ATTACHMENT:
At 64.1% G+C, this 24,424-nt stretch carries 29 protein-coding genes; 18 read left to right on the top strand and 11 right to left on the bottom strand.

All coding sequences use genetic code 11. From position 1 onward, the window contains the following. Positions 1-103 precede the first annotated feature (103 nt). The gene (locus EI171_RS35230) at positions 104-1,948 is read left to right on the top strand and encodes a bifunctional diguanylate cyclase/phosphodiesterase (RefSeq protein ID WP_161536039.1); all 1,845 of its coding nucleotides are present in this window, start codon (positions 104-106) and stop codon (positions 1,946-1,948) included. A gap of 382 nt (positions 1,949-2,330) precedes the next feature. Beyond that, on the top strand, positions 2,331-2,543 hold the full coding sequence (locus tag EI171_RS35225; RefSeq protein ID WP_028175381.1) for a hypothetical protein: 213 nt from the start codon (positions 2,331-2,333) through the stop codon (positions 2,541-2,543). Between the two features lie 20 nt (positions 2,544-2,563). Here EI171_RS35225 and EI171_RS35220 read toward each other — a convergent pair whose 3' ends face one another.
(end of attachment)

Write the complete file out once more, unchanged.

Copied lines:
At 64.1% G+C, this 24,424-nt stretch carries 29 protein-coding genes; 18 read left to right on the top strand and 11 right to left on the bottom strand.

All coding sequences use genetic code 11. From position 1 onward, the window contains the following. Positions 1-103 precede the first annotated feature (103 nt). The gene (locus EI171_RS35230) at positions 104-1,948 is read left to right on the top strand and encodes a bifunctional diguanylate cyclase/phosphodiesterase (RefSeq protein ID WP_161536039.1); all 1,845 of its coding nucleotides are present in this window, start codon (positions 104-106) and stop codon (positions 1,946-1,948) included. A gap of 382 nt (positions 1,949-2,330) precedes the next feature. Beyond that, on the top strand, positions 2,331-2,543 hold the full coding sequence (locus tag EI171_RS35225; RefSeq protein ID WP_028175381.1) for a hypothetical protein: 213 nt from the start codon (positions 2,331-2,333) through the stop codon (positions 2,541-2,543). Between the two features lie 20 nt (positions 2,544-2,563). Here EI171_RS35225 and EI171_RS35220 read toward each other — a convergent pair whose 3' ends face one another.